Car building in 1896
Journal of the Franklin Institute
Mar., i897. ] Notes and Comments. 237 beauxite, has been making extensive preparations, and will now appear as a producer. The total output of aluminum in the world during I896 has not yet been reported, but in I895 it was approximately I,iSO metric tons (2,535,290 pounds, or 1,268 short tons). Prices.--At the beginning of 1896 the American scale was as follows : No. I, 98 per cent. pure, ingots for milling, 50 cents to 55 cents; No. I, ingots for remelting, 48 cents to 53 cents ; No. 2, 94 per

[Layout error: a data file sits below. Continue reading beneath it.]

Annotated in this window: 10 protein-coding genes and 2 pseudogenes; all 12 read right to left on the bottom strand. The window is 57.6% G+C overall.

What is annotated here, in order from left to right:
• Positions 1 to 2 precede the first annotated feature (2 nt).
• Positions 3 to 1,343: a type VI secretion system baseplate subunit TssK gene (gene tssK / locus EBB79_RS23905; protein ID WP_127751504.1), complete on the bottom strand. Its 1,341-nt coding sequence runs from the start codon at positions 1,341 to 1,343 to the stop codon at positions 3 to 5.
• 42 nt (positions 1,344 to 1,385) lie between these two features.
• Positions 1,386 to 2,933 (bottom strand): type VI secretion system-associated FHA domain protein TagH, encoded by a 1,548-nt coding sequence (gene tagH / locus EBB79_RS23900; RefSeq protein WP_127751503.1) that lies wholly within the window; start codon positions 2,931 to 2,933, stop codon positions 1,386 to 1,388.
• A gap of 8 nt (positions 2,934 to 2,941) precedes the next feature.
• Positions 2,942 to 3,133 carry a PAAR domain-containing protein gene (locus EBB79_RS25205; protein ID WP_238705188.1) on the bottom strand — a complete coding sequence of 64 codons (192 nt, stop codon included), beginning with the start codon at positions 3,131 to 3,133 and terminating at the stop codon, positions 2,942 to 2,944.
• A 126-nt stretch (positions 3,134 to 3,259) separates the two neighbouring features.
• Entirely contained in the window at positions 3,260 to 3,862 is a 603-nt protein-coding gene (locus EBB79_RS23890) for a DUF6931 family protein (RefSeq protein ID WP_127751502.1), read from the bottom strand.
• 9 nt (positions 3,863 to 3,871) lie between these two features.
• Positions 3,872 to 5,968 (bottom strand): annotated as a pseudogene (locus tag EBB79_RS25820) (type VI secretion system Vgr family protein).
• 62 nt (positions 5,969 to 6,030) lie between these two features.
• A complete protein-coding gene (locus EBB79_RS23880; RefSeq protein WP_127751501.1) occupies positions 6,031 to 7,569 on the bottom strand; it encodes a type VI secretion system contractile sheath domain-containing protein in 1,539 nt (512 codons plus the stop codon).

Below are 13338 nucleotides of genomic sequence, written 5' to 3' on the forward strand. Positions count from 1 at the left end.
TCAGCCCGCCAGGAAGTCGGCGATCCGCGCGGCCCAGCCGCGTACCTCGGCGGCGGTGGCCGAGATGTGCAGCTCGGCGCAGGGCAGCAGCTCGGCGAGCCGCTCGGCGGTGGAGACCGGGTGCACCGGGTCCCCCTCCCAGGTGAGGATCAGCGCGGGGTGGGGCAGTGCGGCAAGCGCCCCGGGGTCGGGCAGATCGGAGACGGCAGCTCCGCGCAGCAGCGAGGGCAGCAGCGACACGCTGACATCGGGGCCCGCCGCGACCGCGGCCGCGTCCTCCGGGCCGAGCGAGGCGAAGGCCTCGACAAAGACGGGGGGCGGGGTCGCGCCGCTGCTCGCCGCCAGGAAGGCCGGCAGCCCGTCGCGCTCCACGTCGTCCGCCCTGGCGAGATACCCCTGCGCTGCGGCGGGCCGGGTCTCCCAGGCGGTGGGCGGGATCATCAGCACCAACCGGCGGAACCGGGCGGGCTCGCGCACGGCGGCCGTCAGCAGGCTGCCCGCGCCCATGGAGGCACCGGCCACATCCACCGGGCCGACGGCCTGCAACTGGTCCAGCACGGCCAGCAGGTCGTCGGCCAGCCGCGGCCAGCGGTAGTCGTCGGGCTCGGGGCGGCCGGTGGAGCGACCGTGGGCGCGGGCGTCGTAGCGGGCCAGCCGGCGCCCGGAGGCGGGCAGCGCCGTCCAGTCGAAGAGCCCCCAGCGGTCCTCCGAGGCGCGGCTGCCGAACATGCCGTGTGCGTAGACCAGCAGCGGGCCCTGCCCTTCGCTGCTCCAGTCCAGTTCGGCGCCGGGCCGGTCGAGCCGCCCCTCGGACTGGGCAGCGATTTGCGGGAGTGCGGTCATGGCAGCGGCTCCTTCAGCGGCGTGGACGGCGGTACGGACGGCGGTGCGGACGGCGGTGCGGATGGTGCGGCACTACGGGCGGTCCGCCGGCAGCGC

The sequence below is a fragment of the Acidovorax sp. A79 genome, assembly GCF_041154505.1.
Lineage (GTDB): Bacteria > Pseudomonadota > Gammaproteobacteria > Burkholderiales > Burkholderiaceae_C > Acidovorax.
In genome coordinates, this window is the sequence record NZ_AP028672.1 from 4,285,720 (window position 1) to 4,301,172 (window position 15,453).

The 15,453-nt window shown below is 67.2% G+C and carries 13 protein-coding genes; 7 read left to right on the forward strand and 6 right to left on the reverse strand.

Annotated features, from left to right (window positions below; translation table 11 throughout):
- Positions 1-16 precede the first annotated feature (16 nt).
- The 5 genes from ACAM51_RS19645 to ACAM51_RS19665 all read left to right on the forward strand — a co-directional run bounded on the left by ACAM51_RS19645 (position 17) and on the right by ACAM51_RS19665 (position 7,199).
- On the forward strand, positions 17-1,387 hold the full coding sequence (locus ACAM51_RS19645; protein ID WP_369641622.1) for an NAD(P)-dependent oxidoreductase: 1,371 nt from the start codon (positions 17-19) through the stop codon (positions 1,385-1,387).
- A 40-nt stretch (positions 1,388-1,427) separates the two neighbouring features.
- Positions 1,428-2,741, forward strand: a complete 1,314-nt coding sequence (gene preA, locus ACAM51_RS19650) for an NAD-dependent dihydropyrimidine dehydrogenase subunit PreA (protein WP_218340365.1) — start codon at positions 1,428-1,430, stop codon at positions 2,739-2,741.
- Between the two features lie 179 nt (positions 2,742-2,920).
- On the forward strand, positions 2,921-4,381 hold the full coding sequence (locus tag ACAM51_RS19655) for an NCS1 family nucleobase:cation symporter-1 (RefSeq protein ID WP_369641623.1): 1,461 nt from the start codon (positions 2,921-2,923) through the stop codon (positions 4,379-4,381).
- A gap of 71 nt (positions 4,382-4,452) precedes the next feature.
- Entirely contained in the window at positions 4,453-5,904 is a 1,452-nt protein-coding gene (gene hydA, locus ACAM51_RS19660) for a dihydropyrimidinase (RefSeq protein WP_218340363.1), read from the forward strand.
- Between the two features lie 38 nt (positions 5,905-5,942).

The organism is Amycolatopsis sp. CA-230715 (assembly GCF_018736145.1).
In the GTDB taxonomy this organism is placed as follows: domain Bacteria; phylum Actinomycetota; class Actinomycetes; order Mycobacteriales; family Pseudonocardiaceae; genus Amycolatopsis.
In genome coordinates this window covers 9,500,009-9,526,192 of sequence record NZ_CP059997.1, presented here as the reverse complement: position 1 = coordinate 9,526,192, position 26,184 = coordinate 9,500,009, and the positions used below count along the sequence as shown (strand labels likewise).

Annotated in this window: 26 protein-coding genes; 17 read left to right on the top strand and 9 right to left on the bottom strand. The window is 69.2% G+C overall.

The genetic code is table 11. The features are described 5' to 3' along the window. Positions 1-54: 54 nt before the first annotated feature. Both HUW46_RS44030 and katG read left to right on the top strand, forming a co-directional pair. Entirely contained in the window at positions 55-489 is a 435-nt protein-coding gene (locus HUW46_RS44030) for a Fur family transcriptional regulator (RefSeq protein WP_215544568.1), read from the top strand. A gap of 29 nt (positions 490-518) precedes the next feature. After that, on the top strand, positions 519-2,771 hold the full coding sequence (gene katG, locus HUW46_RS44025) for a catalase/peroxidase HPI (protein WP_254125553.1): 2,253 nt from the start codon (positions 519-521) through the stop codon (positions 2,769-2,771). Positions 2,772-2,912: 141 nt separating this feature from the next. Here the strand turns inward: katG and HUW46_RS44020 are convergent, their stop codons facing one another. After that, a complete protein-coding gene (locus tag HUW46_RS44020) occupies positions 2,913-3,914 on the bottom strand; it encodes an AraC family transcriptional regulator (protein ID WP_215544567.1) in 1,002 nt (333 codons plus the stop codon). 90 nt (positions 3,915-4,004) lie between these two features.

... nts ; No. 2, 94 per cent. pure, ingots for remelting, 42 cents to 5o cents, the range in each case depending on quantity. These rates held until July, when we quoted No. 2, 94 per cent. pure, ingots for remelting, at 38 cents to 43 cents, and ingots from scrap at 35 cents to 40 cents ; No. grade as before. In November, the Pittsburgh Reduction Company announced a reduction in prices of from 5 cents on the lower grades to I1 cents on the higher, the new schedule (which has been maintained to the close of the year) standing thus : No. I (guaranteed over 98 per cent. pure), ingots for remelting, 42 cents in small lots ; 39 cents in Ioo-pound lots ; 37 cents in ton lots ; No. 2 (guaranteed over 9 ° per cent. pure, with no injurious impurities), ingots for remelting, 34 cents in small lots ; 33 cents in Ioo-pound lots ; 3 t cents in ton lots ; nickel-aluminum casting metal (pure aluminum alloyed with less than io per cent. nickel and other hardening ingredients), 4o cents in small lots ; 38 cents in loo-pound lots ; 35 cents in ton lots ; special casting alloy (containing over 80 per cent. pure aluminum, used in place of brass), 35 cents in small lots ; 3 ° cents in loo-pound lots ; 27 cents in ton lots i castings, 45 cents per pound, upward, and special rates for bars, rods, shapes, etc. ENGINEERING NOTES.